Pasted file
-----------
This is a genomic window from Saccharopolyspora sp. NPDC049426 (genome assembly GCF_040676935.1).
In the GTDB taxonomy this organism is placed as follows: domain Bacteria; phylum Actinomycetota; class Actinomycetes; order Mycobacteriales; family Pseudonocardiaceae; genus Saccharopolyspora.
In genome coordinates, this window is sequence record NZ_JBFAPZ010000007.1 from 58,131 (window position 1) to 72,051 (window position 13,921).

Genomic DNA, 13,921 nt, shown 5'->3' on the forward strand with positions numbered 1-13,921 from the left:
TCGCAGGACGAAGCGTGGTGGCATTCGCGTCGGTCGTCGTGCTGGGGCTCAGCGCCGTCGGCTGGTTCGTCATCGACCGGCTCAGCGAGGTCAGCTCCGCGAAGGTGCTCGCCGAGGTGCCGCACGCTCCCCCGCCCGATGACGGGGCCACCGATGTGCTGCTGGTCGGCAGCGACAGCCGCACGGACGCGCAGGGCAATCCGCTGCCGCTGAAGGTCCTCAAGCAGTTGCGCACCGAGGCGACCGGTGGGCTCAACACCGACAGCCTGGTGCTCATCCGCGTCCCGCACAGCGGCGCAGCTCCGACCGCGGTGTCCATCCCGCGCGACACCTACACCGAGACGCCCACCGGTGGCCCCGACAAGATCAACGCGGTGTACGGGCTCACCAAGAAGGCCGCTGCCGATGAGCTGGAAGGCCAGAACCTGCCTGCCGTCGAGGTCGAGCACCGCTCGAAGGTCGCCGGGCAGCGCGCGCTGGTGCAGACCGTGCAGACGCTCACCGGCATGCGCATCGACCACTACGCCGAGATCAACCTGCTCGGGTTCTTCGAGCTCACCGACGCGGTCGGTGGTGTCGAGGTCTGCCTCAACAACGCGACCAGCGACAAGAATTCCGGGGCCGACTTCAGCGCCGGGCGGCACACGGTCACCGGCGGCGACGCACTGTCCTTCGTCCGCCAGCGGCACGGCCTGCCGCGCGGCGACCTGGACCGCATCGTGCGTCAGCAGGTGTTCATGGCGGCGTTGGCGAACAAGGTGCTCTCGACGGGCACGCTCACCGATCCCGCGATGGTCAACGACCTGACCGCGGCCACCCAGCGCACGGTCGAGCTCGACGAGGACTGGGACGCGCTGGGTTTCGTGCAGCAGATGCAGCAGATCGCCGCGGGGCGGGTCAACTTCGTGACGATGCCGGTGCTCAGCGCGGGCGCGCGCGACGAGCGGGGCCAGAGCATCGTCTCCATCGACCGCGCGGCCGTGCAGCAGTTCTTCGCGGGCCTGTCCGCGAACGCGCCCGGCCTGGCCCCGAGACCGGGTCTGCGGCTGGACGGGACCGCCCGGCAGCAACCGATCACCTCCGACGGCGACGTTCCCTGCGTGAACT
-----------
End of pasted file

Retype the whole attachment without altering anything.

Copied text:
This is a genomic window from Saccharopolyspora sp. NPDC049426 (genome assembly GCF_040676935.1).
In the GTDB taxonomy this organism is placed as follows: domain Bacteria; phylum Actinomycetota; class Actinomycetes; order Mycobacteriales; family Pseudonocardiaceae; genus Saccharopolyspora.
In genome coordinates, this window is sequence record NZ_JBFAPZ010000007.1 from 58,131 (window position 1) to 72,051 (window position 13,921).

Genomic DNA, 13,921 nt, shown 5'->3' on the forward strand with positions numbered 1-13,921 from the left:
TCGCAGGACGAAGCGTGGTGGCATTCGCGTCGGTCGTCGTGCTGGGGCTCAGCGCCGTCGGCTGGTTCGTCATCGACCGGCTCAGCGAGGTCAGCTCCGCGAAGGTGCTCGCCGAGGTGCCGCACGCTCCCCCGCCCGATGACGGGGCCACCGATGTGCTGCTGGTCGGCAGCGACAGCCGCACGGACGCGCAGGGCAATCCGCTGCCGCTGAAGGTCCTCAAGCAGTTGCGCACCGAGGCGACCGGTGGGCTCAACACCGACAGCCTGGTGCTCATCCGCGTCCCGCACAGCGGCGCAGCTCCGACCGCGGTGTCCATCCCGCGCGACACCTACACCGAGACGCCCACCGGTGGCCCCGACAAGATCAACGCGGTGTACGGGCTCACCAAGAAGGCCGCTGCCGATGAGCTGGAAGGCCAGAACCTGCCTGCCGTCGAGGTCGAGCACCGCTCGAAGGTCGCCGGGCAGCGCGCGCTGGTGCAGACCGTGCAGACGCTCACCGGCATGCGCATCGACCACTACGCCGAGATCAACCTGCTCGGGTTCTTCGAGCTCACCGACGCGGTCGGTGGTGTCGAGGTCTGCCTCAACAACGCGACCAGCGACAAGAATTCCGGGGCCGACTTCAGCGCCGGGCGGCACACGGTCACCGGCGGCGACGCACTGTCCTTCGTCCGCCAGCGGCACGGCCTGCCGCGCGGCGACCTGGACCGCATCGTGCGTCAGCAGGTGTTCATGGCGGCGTTGGCGAACAAGGTGCTCTCGACGGGCACGCTCACCGATCCCGCGATGGTCAACGACCTGACCGCGGCCACCCAGCGCACGGTCGAGCTCGACGAGGACTGGGACGCGCTGGGTTTCGTGCAGCAGATGCAGCAGATCGCCGCGGGGCGGGTCAACTTCGTGACGATGCCGGTGCTCAGCGCGGGCGCGCGCGACGAGCGGGGCCAGAGCATCGTCTCCATCGACCGCGCGGCCGTGCAGCAGTTCTTCGCGGGCCTGTCCGCGAACGCGCCCGGCCTGGCCCCGAGACCGGGTCTGCGGCTGGACGGGACCGCCCGGCAGCAACCGATCACCTCCGACGGCGACGTTCCCTGCGTGAACT